American Apparel's auditors resigned abruptly this summer, after announcing they had no confidence in the company's accounting structures or the reliability of its results. Now the ex-auditors have written to the SEC to dispute aspects of American Apparel's latest filing.
The auditing firm Deloitte & Touche's break with American Apparel this July was revealed in an SEC filing that stated, "Deloitte identified material weaknesses in [American Apparel's] internal control over financial reporting...and advised that the Company has not maintained effective internal control over financial reporting." The auditors said they were quitting because information had come to their attention that "may materially impact the reliability of either its previously issued audit report or the underlying consolidated financial statements." Deloitte said further investigation would be needed "before the Company and Deloitte can reach any conclusions as to the reliability" of its financial reports for 2009."
At the time, the news of Deloitte's departure — coupled with a lengthy and still un-checked decline in same-store sales and general shitty performance — meant American Apparel's stock price plumbed new depths. (Shares eventually hit bottom at 66 cents.) Though the stock has since rebounded to around $1.66, there was still the matter of Deloitte's promised further investigation into the 2009 results. And now the other shoe is dropping.
According to its latest Securities and Exchange Commission filing, American Apparel received notice from Deloitte on December 15 that the auditors had finished their investigation into the 2009 numbers, and concluded that all of American Apparel's previously issued financial reports for the year "should not be relied upon."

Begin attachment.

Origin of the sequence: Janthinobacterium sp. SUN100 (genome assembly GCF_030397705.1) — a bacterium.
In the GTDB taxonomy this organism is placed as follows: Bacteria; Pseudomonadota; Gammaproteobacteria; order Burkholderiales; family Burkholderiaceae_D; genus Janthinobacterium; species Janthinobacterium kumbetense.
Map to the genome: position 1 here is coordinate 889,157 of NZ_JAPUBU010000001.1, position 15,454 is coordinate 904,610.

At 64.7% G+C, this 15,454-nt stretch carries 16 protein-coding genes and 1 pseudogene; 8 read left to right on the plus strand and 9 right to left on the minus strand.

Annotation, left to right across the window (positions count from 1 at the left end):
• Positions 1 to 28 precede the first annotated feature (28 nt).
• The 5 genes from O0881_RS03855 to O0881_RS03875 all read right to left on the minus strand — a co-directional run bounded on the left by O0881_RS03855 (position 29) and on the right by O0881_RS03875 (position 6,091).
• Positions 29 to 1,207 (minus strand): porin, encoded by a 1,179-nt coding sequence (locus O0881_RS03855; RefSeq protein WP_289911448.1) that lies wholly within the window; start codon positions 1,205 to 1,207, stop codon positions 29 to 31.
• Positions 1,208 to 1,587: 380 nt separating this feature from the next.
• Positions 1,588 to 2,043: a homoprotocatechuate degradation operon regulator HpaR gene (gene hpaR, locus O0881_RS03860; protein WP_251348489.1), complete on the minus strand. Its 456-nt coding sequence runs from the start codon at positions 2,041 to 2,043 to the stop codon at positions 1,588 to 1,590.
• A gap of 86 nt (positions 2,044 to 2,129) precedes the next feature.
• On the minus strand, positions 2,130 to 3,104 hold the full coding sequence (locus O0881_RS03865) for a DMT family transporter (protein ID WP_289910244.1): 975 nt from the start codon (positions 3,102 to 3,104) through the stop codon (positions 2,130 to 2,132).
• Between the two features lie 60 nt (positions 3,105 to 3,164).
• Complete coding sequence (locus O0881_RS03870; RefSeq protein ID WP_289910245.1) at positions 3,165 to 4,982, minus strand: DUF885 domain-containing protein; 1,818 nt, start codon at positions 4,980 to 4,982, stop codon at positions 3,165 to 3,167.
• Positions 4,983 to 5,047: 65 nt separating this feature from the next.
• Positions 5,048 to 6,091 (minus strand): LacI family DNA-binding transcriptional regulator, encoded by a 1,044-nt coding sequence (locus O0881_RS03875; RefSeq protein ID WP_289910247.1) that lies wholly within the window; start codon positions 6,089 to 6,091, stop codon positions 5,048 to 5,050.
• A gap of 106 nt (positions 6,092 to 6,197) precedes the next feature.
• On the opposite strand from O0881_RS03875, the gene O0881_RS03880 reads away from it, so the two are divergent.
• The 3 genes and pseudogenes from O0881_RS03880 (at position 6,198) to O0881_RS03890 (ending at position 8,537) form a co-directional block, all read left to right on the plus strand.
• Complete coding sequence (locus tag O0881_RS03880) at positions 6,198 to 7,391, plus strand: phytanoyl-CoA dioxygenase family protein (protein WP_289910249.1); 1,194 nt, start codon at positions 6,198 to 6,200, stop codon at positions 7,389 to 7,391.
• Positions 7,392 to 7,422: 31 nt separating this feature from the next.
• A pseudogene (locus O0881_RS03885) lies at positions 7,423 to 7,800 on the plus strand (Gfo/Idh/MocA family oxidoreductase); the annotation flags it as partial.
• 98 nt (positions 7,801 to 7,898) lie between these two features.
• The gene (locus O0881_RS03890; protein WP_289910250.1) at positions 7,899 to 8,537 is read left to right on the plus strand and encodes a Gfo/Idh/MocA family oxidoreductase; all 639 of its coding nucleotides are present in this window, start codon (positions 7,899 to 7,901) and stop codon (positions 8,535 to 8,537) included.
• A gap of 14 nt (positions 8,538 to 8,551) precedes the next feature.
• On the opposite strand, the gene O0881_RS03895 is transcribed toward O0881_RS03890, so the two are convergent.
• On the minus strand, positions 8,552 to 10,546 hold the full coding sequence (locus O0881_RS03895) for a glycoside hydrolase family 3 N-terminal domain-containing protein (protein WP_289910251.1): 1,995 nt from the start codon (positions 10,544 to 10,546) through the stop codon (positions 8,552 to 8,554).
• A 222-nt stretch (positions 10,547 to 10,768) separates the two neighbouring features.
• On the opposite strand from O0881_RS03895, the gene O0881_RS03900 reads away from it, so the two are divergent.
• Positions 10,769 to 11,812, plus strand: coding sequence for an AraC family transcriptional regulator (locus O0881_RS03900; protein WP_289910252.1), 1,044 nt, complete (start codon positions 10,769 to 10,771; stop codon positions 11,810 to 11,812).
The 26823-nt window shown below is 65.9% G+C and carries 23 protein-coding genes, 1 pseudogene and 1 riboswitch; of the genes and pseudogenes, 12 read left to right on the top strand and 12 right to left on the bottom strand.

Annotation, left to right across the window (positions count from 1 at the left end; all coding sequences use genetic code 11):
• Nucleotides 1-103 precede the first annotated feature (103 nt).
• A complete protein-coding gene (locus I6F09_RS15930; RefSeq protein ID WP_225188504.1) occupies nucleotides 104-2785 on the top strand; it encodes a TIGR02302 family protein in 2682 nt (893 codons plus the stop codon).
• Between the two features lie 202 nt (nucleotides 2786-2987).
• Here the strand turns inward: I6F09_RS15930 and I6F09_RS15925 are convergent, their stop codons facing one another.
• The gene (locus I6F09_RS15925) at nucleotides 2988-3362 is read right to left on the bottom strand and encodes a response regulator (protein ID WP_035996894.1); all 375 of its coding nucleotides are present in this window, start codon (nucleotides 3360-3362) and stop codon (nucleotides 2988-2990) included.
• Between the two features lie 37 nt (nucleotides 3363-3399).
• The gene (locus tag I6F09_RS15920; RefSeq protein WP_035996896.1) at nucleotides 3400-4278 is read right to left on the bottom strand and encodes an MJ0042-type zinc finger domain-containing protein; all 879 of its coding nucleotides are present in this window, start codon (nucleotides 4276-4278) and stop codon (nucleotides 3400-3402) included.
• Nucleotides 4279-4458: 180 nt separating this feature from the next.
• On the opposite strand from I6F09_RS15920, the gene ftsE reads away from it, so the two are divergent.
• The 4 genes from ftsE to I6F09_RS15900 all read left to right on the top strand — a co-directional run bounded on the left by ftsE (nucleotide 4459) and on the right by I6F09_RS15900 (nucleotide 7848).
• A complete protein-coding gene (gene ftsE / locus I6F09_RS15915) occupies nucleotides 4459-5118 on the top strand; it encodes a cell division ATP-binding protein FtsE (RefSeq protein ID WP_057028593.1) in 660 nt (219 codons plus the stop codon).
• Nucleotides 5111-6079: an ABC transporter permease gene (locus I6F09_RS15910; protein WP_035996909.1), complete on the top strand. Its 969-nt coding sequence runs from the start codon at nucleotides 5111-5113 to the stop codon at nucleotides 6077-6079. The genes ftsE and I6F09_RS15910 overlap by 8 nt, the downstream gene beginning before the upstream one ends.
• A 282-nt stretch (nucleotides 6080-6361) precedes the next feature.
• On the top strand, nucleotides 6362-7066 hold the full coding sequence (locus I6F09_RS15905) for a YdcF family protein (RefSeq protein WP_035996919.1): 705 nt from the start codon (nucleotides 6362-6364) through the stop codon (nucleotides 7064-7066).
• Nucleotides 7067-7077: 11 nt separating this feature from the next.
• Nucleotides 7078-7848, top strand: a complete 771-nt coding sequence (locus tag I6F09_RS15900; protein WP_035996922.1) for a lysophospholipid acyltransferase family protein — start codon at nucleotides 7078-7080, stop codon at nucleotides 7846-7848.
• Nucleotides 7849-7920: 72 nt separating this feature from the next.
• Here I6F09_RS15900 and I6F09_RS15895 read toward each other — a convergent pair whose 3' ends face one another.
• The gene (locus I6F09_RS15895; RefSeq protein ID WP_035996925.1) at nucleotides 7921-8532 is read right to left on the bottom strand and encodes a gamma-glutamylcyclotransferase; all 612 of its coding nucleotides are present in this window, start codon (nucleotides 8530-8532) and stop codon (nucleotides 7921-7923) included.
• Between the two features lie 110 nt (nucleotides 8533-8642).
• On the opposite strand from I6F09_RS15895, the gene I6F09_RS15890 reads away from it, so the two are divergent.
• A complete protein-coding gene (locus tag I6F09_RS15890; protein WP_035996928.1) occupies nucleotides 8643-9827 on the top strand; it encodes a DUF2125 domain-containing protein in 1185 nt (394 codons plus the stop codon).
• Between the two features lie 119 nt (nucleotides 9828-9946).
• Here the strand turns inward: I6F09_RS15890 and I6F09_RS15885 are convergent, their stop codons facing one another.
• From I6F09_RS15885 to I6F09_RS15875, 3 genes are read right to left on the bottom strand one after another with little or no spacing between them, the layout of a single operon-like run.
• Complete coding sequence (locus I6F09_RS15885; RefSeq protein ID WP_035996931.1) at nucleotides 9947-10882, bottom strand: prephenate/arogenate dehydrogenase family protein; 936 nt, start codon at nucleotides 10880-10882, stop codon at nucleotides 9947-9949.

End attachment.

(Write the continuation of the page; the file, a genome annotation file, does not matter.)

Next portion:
Deloitte explained that its conclusion was based on the significance of the declines in operations and gross margin in the Company's February 2010 monthly financial statement, combined with the January 2010 monthly financial statements, the Company's issuance of revised projections in early May 2010 which reflected a significant decrease in the Company's 2010 projections, and Deloitte's disagreement with the Company's conclusion that the results shown in the February 2010 monthly financial statements would not have required a revision to the Company's projections as of the date of the 10-K filing and the issuance of Deloitte's reports. Deloitte further indicated that their decision considered their inability to perform additional audit procedures, their resignation as registered public accountants and their professional judgment that they are no longer willing to rely on management's representations due to Deloitte's belief that management withheld from Deloitte the February 2010 monthly financial statements until after the filing of the 2009 10-K and made related misrepresentations.
As Going Concern explains:
if you can get past how poorly written these paragraphs are, you can boil down Deloitte's concerns about the 2009 10-K to a few things: 1) business was not looking good; 2) they didn't buy APP's notion that financial projections for February ‘10 were hunky dory (which weren't made available until after the 10-K was filed); 3) APP management was more or less full of shit.
American Apparel says it is investigating "the assertions that management withheld the February 2010 monthly financial statements" and characterizes Deloitte's allegations as "misrepresentations." And furthermore, American Apparel says it believes that its financial statements for 2009 are basically accurate, and that the re-audit will not "result in any changes" to its results — though, naturally, "no assurance can be given in this regard."